“When looking at our progress, I sometimes get a bit impatient,” Demske says. She would love nothing more than to syntactically annotate even more texts even faster and to quickly make available a syntactically annotated corpus of several million Early New High German word forms. The project staff at Potsdam has come to accept that each sentence demands time, ultimately saving time for those gathering data from the reference corpus in the future. “Finding texts in Early New High German from 1350-1650 to include in the reference corpus is in itself not a problem,” Demske explains. “Since we intend to set up a structured corpus representative of this historical period of the German language, we try to consider texts from all dialect areas within 50-year spans – which does not work equally well for all dialect areas.” For instance, there are relatively few texts from the Moravian-Bohemian language region, due in part to the very few paper mills and printing shops there. Also, not every text is equally suitable for syntactical annotation: texts in bound speech are not considered since the word order often does not correlate to the everyday spoken language. Other text types such as official documents or court records do not qualify either because they contain much formulaic repetition; “for our purposes, their syntax is not diverse enough.”
Texts from the Early Modern Age are undoubtedly worth reading: “I am fascinated by 16th-century travel accounts – one of my favorite registers,” Demske says. In one of the texts included in the reference corpus, natural scientist and doctor Leonhard Rauwolf describes his journey to the Near East and reports on its bathing culture. Surprisingly, it seems to differ little from that found in today’s wellness spas. Goldschmidt remembers the story of adventurer Hans Staden, who was supposedly captured by a cannibal tribe in South America. “He tried to escape the stake by offering European healing methods to cure the tribal chief from an epidemic – and succeeded.” The three linguists agree, though, that all of the texts are interesting. For instance, “The Red Book of the town Ulm,” an early source, describes the process in which the citizens of Ulm laid down basic rules for living in their town: Who was allowed to get married? Who was allowed to exchange money? What was the proper way to bake bread? By researching their language, the linguists are certainly learning more about the people of this period, their thoughts, and how they lived.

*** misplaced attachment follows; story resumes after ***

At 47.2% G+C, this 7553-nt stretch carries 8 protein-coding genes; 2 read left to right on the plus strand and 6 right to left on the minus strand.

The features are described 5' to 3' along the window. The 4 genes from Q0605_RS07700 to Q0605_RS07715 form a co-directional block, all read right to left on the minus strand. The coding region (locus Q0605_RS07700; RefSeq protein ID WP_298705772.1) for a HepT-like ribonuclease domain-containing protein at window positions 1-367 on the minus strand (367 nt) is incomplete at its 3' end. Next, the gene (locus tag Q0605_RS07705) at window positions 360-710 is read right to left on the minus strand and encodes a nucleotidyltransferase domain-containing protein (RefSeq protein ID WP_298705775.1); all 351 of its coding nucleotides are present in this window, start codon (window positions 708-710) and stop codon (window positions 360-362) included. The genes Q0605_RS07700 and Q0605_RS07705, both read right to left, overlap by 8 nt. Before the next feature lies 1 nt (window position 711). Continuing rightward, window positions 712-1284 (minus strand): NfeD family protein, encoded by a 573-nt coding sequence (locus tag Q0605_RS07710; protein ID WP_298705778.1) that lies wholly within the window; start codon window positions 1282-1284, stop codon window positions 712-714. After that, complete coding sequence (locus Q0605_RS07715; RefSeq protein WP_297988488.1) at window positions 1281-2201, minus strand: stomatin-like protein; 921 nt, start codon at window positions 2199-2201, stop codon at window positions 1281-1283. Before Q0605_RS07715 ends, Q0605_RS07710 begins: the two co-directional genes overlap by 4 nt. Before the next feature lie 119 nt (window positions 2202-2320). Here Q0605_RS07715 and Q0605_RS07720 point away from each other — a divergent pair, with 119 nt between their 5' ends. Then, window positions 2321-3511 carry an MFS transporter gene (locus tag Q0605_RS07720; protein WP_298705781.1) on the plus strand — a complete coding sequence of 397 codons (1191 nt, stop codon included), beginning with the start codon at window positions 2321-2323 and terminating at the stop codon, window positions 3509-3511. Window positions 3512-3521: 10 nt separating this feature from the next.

The “Reference Corpus Early New High German” is just a part of the linguistic corpora for historical German. Similar projects have been done in Berlin, Bochum, and Bonn for Old and Middle High German, albeit with less syntactic information than the Potsdam researchers are including in their historical texts. Once the digitalization and annotation of Early New High German texts is complete, German philologists and linguists all over the world will, with the help of ANNIS, be able to follow the development of the German language, at least with regard to selected issues in texts written between the 8th and 17th centuries. Early New High German will be the first historical stage of the language for which syntactic patterns can be searched and found through ANNIS.
Researchers who are led by Prof. Dr. Ulrike Demske of the University of Potsdam, Hans-Joachim Solms of the University of Halle, and Klaus-Peter Wegera and Stefanie Dipper of the University of Bochum are compiling the “Reference Corpus Early New High German”. They are assembling literary monuments of the Early Modern Age (between 1350 and 1650) in High German, transcribing and digitalizing them, and lemmatizing and annotating them morphologically and syntactically. The selection of texts is motivated by the categories of region, time, and form of documentation. The goal of the project is to create a comprehensive, reliable database of Early New High German as used in manuscripts and printed books. The project is being funded by the German Research Foundation (DFG) from 2011–2017.
Prof. Dr. Ulrike Demske studied German philology and geography at the Universities of Tübingen and Aix-en-Provence. She received her doctorate at the University of Tübingen in 1993 and habilitated at the University of Jena in 1999. Since 2011, she has been Professor of History and Variation of the German Language at the University of Potsdam.
Institut für Germanistik
Am Neuen Palais 10, 14469 Potsdam
Katrin Goldschmidt studied general and German linguistics, journalism and communication science as well as editorial studies at Freie Universität Berlin. At the University of Potsdam, she was a research assistant in the DFG project from October 2012-December 2015.
Marianna Patak studied Slavic languages and literatures and German linguistics at Humboldt-Universität zu Berlin (BA) as well as linguistics (MA). In August 2015, she joined the DFG project at the University of Potsdam as a research assistant.
Text: Jana Scholz
Online gestellt: Matthias Zimmermann
Kontakt zur Online-Redaktion: firstname.lastname@example.org